Risk-off was the name of the game during the final month of Q3 thanks to inflation fears, growth concerns, and mounting uncertainty over Covid-19. As inflation made itself at home in the United States, Federal Reserve policymakers were forced to accept that inflation proved to be larger and more long-lasting than expected. The terrible combination of growth doubts, turmoil surrounding China’s Evergrande and Fed taper fears saw the S&P500 fall 4.8% in September.
Oil prices exploded higher in October, with WTI rising beyond $80 for the first time since 2014 as surging natural gas prices spurred greater demand for crude ahead of winter.
Tight global supply and robust fuel demand in the United States and beyond energized oil bulls. WTI concluded the first month of Q4 roughly 10% higher while Brent was not too far behind gaining 6%. Interestingly, the IMF and World Bank both issued warnings over rising inflation.
After “talking about talking about” tapering for many months, the Federal Reserve finally made a move in November.
This marked a crucial turning point as it stepped away from its emergency policy. In a process known as tapering, the Fed was set to reduce $120 billion in monthly purchases of Treasuries and mortgage-backed securities. The mighty dollar appreciated across the board, boosted by increased expectations for a reduction in the Fed’s asset purchase and interest rate hike, possibly in late 2022. During this month, the World Health Organization (WHO) also declared a new coronavirus variant to be “of concern” and named it Omicron. It was first reported to the WHO from South Africa on 24 November.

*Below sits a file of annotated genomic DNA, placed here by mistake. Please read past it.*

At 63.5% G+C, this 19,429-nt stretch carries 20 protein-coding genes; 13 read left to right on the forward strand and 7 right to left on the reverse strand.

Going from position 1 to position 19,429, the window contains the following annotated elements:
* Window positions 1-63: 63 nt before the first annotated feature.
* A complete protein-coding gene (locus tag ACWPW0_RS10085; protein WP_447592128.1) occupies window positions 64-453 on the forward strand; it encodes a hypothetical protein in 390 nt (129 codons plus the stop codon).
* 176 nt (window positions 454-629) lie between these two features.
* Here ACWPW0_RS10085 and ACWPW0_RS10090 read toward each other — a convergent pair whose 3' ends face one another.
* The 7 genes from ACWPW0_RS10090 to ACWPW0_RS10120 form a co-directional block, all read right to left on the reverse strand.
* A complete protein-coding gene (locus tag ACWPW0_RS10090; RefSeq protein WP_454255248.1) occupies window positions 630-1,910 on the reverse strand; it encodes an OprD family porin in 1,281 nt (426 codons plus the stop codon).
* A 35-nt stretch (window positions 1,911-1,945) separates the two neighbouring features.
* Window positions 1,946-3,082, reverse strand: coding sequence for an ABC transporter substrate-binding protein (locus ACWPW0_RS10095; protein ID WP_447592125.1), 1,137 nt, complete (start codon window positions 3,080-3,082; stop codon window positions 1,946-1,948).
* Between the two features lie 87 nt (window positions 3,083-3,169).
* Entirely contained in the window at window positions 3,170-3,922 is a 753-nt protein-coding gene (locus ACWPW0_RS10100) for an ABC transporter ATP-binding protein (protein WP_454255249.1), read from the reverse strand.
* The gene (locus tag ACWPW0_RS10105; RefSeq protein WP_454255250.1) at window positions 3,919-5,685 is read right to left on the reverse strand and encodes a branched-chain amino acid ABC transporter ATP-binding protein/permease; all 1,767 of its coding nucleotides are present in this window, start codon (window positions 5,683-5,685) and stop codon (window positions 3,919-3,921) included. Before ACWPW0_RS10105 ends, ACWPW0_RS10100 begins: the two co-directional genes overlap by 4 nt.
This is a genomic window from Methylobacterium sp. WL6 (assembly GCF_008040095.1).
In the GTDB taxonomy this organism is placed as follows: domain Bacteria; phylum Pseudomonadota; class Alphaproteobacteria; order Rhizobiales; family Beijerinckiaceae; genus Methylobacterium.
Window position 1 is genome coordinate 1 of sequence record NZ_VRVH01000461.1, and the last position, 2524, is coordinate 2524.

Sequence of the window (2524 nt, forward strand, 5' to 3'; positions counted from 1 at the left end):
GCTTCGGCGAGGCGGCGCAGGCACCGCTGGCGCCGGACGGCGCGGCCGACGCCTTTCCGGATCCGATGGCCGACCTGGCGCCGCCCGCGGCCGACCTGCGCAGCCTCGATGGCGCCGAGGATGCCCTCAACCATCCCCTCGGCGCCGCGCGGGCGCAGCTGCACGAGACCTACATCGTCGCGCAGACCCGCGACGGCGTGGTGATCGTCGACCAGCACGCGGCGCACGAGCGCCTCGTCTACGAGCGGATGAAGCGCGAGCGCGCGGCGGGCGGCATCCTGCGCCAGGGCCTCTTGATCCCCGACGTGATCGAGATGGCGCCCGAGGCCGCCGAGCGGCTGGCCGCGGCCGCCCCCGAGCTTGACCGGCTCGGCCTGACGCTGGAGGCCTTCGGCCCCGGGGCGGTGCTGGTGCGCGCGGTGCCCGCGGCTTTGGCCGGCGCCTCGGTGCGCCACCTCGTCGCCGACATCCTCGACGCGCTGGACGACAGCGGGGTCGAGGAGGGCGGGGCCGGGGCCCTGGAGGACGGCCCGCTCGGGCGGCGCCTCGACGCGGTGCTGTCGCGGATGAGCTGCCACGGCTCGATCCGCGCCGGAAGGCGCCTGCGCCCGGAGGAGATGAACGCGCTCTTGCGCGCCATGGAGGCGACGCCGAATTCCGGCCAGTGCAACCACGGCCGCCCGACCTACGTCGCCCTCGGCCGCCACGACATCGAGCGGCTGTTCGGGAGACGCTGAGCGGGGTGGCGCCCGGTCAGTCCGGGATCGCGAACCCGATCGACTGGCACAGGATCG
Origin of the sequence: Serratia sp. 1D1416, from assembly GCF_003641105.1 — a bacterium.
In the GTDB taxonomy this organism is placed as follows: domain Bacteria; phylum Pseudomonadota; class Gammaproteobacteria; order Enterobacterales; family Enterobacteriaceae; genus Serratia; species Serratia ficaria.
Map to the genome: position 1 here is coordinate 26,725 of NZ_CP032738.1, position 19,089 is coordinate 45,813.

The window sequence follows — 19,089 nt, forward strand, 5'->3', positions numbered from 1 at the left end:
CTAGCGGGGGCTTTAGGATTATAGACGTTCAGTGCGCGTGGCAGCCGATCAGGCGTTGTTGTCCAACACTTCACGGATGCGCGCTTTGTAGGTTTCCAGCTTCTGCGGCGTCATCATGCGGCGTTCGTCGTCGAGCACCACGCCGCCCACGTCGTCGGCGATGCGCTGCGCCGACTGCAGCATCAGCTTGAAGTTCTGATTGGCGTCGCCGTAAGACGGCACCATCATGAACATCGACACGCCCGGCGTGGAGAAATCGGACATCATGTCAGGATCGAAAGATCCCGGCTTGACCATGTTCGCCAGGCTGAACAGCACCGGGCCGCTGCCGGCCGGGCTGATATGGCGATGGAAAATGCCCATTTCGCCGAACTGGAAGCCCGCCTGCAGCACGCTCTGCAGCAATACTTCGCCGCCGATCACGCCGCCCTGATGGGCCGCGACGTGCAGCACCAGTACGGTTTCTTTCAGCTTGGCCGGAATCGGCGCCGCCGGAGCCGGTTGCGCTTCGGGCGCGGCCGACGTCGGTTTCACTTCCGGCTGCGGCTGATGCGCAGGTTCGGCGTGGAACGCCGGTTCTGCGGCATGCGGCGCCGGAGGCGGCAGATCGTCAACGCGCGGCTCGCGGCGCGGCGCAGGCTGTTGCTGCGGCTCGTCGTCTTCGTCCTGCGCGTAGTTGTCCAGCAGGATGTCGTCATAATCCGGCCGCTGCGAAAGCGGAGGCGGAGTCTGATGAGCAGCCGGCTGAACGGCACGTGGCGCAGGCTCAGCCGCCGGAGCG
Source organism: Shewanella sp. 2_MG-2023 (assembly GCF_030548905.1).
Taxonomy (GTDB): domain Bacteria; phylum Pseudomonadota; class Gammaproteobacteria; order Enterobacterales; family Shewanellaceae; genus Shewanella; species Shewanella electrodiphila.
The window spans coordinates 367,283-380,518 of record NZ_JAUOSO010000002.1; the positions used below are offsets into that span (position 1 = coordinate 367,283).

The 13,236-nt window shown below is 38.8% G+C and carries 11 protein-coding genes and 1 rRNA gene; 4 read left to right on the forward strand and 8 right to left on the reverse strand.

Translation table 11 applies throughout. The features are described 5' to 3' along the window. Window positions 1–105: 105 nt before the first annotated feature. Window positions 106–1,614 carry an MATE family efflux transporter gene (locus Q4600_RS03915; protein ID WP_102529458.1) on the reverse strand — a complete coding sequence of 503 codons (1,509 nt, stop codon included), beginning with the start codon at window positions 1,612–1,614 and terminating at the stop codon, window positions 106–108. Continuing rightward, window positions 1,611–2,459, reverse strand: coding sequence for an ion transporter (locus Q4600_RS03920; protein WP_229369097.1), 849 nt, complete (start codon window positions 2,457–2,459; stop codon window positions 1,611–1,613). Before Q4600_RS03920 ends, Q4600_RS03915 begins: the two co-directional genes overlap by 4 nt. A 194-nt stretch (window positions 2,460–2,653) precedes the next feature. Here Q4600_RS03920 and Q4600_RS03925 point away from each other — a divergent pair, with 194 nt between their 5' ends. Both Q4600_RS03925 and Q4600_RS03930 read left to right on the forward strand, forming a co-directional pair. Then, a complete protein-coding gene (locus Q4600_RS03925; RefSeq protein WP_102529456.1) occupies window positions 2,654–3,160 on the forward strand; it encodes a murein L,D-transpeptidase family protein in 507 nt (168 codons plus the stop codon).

Growing uncertainty over the Omicron variant weighed heavily on market sentiment in December. With the new variant in town spreading faster than the more prevalent Delta, this clouded the global growth outlook as countries across the globe announced tighter restrictions.
The end of 2021 saw major central banks turning hawkish in the face of rising inflation.
As one of the largest central banks in the world embarked on the path to policy normalization, other banks wasted no time to tighten. We saw the Reserve Bank of New Zealand (RBNZ) raise interest rates in November, the Fed doubling down on its stimulus taper in December, and the Bank of England (BoE) also surprising markets by hiking rates. Indeed, with US inflation skyrocketing 6.8% in the year through November and consumer prices soaring across the globe, this offers a taster of what to expect in 2022.
One key thing to keep in mind is that the S&P500 closed at record highs 69 times this year despite the global growth fears and covid related uncertainty.
US equity bulls were certainly in the driving seat throughout 2021 with the S&P500 up over 27% year-to-date, marking its third straight annual increase.
There is no doubt that 2021 was a historic year defined by runaway inflation, coronavirus variants, and resilient stock markets.
With persistent inflation likely to remain a major theme in 2022, it will be interesting to see whether this forces more central banks to tighten monetary policy. Let’s not forget about the current Omicron menace and risks of new variants potentially clouding the global economic outlook. Equity bulls dominated the scene this year but will we see the same in 2022? Or will the combination of rising inflation and tighter monetary policy end the bull run?
We saw some extreme events throughout 2021 with the show set to continue in 2022. It may be wise to fasten your seatbelts in preparation for another eventful and potentially volatile year for financial markets as 2021 slowly comes to an end.
By Lukman Otunuga Senior Research Analyst